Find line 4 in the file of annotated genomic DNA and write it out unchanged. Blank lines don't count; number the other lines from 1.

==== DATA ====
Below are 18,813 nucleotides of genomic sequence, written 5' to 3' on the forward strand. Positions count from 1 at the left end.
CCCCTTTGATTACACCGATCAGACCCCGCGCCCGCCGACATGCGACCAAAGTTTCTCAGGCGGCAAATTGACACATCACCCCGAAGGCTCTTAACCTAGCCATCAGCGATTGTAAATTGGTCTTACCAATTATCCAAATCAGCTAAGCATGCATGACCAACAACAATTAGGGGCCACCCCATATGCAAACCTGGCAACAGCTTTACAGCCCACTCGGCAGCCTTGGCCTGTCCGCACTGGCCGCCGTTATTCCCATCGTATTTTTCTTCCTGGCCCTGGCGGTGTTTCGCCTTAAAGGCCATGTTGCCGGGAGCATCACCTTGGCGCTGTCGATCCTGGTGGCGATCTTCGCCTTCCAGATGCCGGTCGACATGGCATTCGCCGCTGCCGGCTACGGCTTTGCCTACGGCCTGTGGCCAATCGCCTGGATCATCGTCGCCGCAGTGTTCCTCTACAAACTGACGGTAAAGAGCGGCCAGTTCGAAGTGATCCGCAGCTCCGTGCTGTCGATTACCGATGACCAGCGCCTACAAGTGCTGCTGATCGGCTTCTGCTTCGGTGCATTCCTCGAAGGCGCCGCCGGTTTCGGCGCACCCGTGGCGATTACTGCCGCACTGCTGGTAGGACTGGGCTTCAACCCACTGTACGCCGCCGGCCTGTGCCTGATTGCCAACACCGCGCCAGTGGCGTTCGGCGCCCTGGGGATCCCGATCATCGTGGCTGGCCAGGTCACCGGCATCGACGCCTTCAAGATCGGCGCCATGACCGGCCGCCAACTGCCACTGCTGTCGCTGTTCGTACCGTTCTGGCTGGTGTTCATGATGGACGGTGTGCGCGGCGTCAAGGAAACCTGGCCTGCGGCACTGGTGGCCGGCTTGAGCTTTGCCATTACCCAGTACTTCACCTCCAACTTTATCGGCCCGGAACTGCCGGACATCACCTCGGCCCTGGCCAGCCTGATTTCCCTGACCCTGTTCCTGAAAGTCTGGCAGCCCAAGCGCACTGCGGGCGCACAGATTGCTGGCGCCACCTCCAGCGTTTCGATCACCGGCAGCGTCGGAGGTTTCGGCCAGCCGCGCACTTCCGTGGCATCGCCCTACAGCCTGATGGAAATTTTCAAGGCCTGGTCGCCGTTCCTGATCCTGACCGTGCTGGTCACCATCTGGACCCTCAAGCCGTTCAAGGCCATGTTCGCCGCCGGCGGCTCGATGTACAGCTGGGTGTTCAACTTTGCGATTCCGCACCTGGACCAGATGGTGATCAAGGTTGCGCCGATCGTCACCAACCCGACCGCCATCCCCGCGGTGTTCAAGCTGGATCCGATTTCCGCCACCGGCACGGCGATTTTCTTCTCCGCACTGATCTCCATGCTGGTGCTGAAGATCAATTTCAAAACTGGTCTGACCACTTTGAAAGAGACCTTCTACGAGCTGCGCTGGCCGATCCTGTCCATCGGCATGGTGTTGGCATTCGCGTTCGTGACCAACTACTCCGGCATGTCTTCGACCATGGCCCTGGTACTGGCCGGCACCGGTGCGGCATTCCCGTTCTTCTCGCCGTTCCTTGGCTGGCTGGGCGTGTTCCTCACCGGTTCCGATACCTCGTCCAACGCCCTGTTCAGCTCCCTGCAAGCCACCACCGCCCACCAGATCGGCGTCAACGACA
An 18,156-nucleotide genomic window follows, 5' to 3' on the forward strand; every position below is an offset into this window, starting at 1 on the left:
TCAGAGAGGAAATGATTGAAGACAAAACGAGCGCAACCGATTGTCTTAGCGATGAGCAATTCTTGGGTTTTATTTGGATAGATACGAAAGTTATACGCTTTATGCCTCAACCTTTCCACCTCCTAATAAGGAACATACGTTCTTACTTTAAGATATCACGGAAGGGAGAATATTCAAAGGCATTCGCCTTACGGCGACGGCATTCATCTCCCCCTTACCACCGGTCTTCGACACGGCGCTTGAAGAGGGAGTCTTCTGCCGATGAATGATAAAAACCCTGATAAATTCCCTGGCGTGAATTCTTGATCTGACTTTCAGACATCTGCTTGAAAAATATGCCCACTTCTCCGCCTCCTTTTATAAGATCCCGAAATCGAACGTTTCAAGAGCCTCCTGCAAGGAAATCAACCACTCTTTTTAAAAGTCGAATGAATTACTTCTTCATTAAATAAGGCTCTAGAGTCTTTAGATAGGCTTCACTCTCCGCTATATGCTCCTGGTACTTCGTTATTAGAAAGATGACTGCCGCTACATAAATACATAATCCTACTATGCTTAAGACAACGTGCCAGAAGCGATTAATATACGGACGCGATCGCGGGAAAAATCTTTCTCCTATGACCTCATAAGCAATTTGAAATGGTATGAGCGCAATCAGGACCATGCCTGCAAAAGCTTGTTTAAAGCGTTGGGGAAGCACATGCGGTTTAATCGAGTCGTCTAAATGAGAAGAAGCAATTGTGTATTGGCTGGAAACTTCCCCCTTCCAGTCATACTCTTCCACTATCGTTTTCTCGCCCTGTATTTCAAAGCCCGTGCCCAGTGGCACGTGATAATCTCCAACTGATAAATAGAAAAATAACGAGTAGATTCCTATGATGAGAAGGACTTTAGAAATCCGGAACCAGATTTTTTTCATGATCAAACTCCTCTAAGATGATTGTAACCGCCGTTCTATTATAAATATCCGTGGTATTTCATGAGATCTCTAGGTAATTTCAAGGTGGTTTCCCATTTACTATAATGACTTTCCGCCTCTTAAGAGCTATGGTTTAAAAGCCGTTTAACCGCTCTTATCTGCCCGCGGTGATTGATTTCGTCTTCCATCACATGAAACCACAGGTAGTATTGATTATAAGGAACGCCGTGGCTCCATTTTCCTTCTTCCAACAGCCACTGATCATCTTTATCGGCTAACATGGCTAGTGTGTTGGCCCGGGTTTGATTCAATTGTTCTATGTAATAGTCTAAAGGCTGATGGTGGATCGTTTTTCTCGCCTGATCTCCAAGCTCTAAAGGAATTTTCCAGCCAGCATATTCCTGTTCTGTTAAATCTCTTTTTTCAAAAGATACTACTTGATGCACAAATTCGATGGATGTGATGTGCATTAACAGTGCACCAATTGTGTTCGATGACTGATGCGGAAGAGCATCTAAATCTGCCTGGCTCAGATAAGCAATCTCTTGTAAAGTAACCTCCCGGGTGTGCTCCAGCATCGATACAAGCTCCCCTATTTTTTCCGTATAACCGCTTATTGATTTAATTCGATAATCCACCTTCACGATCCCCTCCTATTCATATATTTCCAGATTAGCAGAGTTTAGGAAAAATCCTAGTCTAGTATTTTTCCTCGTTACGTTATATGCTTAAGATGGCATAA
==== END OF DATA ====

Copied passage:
TCAGAGAGGAAATGATTGAAGACAAAACGAGCGCAACCGATTGTCTTAGCGATGAGCAATTCTTGGGTTTTATTTGGATAGATACGAAAGTTATACGCTTTATGCCTCAACCTTTCCACCTCCTAATAAGGAACATACGTTCTTACTTTAAGATATCACGGAAGGGAGAATATTCAAAGGCATTCGCCTTACGGCGACGGCATTCATCTCCCCCTTACCACCGGTCTTCGACACGGCGCTTGAAGAGGGAGTCTTCTGCCGATGAATGATAAAAACCCTGATAAATTCCCTGGCGTGAATTCTTGATCTGACTTTCAGACATCTGCTTGAAAAATATGCCCACTTCTCCGCCTCCTTTTATAAGATCCCGAAATCGAACGTTTCAAGAGCCTCCTGCAAGGAAATCAACCACTCTTTTTAAAAGTCGAATGAATTACTTCTTCATTAAATAAGGCTCTAGAGTCTTTAGATAGGCTTCACTCTCCGCTATATGCTCCTGGTACTTCGTTATTAGAAAGATGACTGCCGCTACATAAATACATAATCCTACTATGCTTAAGACAACGTGCCAGAAGCGATTAATATACGGACGCGATCGCGGGAAAAATCTTTCTCCTATGACCTCATAAGCAATTTGAAATGGTATGAGCGCAATCAGGACCATGCCTGCAAAAGCTTGTTTAAAGCGTTGGGGAAGCACATGCGGTTTAATCGAGTCGTCTAAATGAGAAGAAGCAATTGTGTATTGGCTGGAAACTTCCCCCTTCCAGTCATACTCTTCCACTATCGTTTTCTCGCCCTGTATTTCAAAGCCCGTGCCCAGTGGCACGTGATAATCTCCAACTGATAAATAGAAAAATAACGAGTAGATTCCTATGATGAGAAGGACTTTAGAAATCCGGAACCAGATTTTTTTCATGATCAAACTCCTCTAAGATGATTGTAACCGCCGTTCTATTATAAATATCCGTGGTATTTCATGAGATCTCTAGGTAATTTCAAGGTGGTTTCCCATTTACTATAATGACTTTCCGCCTCTTAAGAGCTATGGTTTAAAAGCCGTTTAACCGCTCTTATCTGCCCGCGGTGATTGATTTCGTCTTCCATCACATGAAACCACAGGTAGTATTGATTATAAGGAACGCCGTGGCTCCATTTTCCTTCTTCCAACAGCCACTGATCATCTTTATCGGCTAACATGGCTAGTGTGTTGGCCCGGGTTTGATTCAATTGTTCTATGTAATAGTCTAAAGGCTGATGGTGGATCGTTTTTCTCGCCTGATCTCCAAGCTCTAAAGGAATTTTCCAGCCAGCATATTCCTGTTCTGTTAAATCTCTTTTTTCAAAAGATACTACTTGATGCACAAATTCGATGGATGTGATGTGCATTAACAGTGCACCAATTGTGTTCGATGACTGATGCGGAAGAGCATCTAAATCTGCCTGGCTCAGATAAGCAATCTCTTGTAAAGTAACCTCCCGGGTGTGCTCCAGCATCGATACAAGCTCCCCTATTTTTTCCGTATAACCGCTTATTGATTTAATTCGATAATCCACCTTCACGATCCCCTCCTATTCATATATTTCCAGATTAGCAGAGTTTAGGAAAAATCCTAGTCTAGTATTTTTCCTCGTTACGTTATATGCTTAAGATGGCATAA